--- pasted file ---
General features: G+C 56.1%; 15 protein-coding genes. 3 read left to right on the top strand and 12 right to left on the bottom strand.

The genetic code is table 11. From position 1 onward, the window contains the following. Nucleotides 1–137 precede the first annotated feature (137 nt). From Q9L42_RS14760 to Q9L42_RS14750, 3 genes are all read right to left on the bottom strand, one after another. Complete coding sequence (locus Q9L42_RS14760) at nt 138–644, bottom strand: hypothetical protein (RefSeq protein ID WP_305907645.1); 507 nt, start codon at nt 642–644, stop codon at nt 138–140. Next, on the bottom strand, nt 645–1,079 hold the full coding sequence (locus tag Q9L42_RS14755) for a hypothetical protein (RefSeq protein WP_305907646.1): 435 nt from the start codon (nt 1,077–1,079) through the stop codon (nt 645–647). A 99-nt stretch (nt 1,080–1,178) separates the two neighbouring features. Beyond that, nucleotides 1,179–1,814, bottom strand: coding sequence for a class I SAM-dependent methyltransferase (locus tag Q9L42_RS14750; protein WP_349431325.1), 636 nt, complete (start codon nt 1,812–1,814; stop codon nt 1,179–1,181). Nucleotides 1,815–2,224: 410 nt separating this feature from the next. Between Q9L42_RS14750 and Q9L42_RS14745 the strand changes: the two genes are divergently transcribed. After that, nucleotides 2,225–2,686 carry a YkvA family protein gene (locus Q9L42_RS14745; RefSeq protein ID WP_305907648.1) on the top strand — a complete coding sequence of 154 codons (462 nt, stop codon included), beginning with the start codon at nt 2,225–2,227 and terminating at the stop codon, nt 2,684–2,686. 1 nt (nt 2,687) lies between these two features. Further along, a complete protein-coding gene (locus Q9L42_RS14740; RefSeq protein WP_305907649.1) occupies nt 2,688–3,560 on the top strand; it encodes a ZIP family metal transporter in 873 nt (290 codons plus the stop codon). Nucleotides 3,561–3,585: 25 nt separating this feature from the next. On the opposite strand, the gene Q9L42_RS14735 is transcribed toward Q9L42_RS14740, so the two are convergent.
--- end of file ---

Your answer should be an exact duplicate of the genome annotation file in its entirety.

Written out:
General features: G+C 56.1%; 15 protein-coding genes. 3 read left to right on the top strand and 12 right to left on the bottom strand.

The genetic code is table 11. From position 1 onward, the window contains the following. Nucleotides 1–137 precede the first annotated feature (137 nt). From Q9L42_RS14760 to Q9L42_RS14750, 3 genes are all read right to left on the bottom strand, one after another. Complete coding sequence (locus Q9L42_RS14760) at nt 138–644, bottom strand: hypothetical protein (RefSeq protein ID WP_305907645.1); 507 nt, start codon at nt 642–644, stop codon at nt 138–140. Next, on the bottom strand, nt 645–1,079 hold the full coding sequence (locus tag Q9L42_RS14755) for a hypothetical protein (RefSeq protein WP_305907646.1): 435 nt from the start codon (nt 1,077–1,079) through the stop codon (nt 645–647). A 99-nt stretch (nt 1,080–1,178) separates the two neighbouring features. Beyond that, nucleotides 1,179–1,814, bottom strand: coding sequence for a class I SAM-dependent methyltransferase (locus tag Q9L42_RS14750; protein WP_349431325.1), 636 nt, complete (start codon nt 1,812–1,814; stop codon nt 1,179–1,181). Nucleotides 1,815–2,224: 410 nt separating this feature from the next. Between Q9L42_RS14750 and Q9L42_RS14745 the strand changes: the two genes are divergently transcribed. After that, nucleotides 2,225–2,686 carry a YkvA family protein gene (locus Q9L42_RS14745; RefSeq protein ID WP_305907648.1) on the top strand — a complete coding sequence of 154 codons (462 nt, stop codon included), beginning with the start codon at nt 2,225–2,227 and terminating at the stop codon, nt 2,684–2,686. 1 nt (nt 2,687) lies between these two features. Further along, a complete protein-coding gene (locus Q9L42_RS14740; RefSeq protein WP_305907649.1) occupies nt 2,688–3,560 on the top strand; it encodes a ZIP family metal transporter in 873 nt (290 codons plus the stop codon). Nucleotides 3,561–3,585: 25 nt separating this feature from the next. On the opposite strand, the gene Q9L42_RS14735 is transcribed toward Q9L42_RS14740, so the two are convergent.